Can a theoretical deposit be relabelled rent?

Can a theoretical deposit be relabelled rent?

14:22 PM, 4th October 2016, About 6 years ago 36

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A fellow landlord found themselves in the unenviable position of landing a tenant whose history was hidden but rapidly caught up with them after only 6 weeks in the property.jif

The paperwork was fine and the prospective tenant had a backstory worthy of Harry Pearce himself. Now, with 8 weeks hindsight the clues are there; I doubt a bank would have spotted them.

The tenant moved in without funds for rent and deposit being cleared. After a short delay and many attempts (apparently it’s the banks fault), the tenant’s father managed to make a payment to the landlord and the tenant called it ‘the deposit’.

No rent though. Apparently the tenant has as many difficulties with incompetent banks as the father.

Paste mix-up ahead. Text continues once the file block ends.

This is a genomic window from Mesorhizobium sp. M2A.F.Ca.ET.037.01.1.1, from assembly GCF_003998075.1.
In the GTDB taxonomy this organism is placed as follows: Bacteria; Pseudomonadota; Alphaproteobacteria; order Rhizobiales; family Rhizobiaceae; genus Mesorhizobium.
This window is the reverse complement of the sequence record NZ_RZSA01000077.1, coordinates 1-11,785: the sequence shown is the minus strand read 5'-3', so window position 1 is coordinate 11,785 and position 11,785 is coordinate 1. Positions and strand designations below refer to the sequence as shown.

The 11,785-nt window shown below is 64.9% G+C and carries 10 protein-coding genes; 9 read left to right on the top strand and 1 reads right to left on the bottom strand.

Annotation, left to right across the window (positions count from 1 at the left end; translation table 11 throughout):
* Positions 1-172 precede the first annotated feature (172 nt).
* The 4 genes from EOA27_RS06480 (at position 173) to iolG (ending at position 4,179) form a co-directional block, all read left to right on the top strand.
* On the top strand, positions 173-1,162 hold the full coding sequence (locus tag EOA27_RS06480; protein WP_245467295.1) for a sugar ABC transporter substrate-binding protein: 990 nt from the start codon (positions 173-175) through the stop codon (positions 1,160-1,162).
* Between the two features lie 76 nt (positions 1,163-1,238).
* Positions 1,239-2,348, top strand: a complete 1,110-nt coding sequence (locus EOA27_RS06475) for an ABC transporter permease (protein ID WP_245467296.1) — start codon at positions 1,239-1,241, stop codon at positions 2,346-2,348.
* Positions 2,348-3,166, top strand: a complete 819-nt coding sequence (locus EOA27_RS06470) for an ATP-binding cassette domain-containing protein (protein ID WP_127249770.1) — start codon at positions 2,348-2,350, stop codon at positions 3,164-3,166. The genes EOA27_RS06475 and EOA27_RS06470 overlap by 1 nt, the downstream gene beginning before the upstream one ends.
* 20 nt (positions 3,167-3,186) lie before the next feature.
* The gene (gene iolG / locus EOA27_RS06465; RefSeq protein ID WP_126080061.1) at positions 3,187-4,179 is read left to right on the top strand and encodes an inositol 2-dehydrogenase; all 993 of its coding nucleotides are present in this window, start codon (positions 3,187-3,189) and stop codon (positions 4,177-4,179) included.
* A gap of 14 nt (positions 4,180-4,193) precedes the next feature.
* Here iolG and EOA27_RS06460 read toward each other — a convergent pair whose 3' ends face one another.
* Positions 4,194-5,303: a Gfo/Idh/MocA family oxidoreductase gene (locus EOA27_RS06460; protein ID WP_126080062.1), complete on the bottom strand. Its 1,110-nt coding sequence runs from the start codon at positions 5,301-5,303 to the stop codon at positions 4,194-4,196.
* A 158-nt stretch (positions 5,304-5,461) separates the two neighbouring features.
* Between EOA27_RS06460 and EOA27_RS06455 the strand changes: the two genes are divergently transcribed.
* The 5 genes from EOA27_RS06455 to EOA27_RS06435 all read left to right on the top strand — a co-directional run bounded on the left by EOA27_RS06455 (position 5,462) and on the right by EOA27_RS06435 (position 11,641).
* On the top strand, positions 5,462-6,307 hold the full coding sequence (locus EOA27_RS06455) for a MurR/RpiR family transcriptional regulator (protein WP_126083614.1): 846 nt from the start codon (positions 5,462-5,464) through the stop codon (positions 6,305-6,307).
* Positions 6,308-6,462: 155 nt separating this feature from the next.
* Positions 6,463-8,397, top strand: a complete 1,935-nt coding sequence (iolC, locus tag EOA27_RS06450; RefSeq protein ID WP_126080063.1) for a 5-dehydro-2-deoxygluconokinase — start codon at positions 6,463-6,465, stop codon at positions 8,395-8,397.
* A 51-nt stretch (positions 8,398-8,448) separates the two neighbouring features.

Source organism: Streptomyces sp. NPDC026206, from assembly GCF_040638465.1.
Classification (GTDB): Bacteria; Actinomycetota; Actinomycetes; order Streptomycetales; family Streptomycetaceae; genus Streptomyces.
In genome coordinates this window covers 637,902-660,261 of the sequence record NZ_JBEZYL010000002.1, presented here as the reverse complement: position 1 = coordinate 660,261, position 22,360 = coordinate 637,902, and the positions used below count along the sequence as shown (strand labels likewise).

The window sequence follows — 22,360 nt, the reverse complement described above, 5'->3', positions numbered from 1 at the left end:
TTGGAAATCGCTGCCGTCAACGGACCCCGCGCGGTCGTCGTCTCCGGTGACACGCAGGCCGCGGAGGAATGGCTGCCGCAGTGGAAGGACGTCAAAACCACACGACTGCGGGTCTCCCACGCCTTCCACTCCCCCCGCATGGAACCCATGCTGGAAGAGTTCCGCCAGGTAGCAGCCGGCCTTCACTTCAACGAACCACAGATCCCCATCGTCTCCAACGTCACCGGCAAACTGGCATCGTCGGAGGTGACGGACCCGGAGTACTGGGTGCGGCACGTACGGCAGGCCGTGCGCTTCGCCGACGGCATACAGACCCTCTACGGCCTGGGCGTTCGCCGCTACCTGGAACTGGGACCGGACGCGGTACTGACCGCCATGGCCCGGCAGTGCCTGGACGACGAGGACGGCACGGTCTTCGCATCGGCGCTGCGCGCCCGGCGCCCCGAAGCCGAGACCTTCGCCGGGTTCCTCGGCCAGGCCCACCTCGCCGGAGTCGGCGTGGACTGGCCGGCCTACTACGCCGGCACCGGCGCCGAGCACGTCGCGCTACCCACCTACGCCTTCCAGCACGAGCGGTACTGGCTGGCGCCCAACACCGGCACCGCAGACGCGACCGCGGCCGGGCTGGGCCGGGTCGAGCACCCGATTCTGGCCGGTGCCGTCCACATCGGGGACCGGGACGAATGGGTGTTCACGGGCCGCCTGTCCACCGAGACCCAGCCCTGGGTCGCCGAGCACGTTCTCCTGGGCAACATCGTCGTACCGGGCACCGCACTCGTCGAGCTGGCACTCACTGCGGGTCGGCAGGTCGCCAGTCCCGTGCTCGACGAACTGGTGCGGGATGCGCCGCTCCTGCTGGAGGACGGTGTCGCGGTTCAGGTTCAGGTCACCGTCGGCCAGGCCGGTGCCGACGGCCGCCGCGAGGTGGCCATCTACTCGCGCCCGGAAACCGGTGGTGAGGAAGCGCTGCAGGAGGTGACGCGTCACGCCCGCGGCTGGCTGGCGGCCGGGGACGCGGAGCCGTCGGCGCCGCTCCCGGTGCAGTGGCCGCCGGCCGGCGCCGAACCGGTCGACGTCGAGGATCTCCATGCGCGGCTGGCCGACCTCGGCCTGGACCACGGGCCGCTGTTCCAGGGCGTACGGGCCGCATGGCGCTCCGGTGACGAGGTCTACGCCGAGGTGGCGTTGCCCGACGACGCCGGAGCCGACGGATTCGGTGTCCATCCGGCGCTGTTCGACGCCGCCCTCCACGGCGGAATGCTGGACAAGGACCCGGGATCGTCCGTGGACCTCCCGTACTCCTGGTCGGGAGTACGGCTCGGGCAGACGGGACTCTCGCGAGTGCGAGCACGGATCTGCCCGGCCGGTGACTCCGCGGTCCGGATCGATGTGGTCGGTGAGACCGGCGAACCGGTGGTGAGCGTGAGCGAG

The landlord hung on to the deposit outside the deposit scheme they usually use whilst the tenant made and broke many promises to pay rent. The landlord has their own cash flow to mind and was forced (by the need for their own survival) to pay their mortgage with some of the deposit.

But on day 31 of ‘the deposit’ being handed over the landlord was (and this is rather a strong word, I can think of no other) blackmailed regarding penalties as it wasn’t deposited within 31 days.

Still no rent.

So, my question is simple and in two parts…

The tenant has failed to pay any rent and the tenant’s bank continues to be incompetent (Apparently). Rent, by agreement should have been monthly in advance. Can a landlord re-label the money previously handed over as ‘the deposit’ to cover unpaid rent?

The landlord (is not me by the way) is seeking an eviction Section 8 – non-payment of rent, fraudulent references and two other unpleasant clauses. It is clear to me that this will go to the bailiff stage. The landlord will refuse to release the deposit, but they are desperately worried that the Deposit Scheme rules will find against them. Does anyone know what their view might be?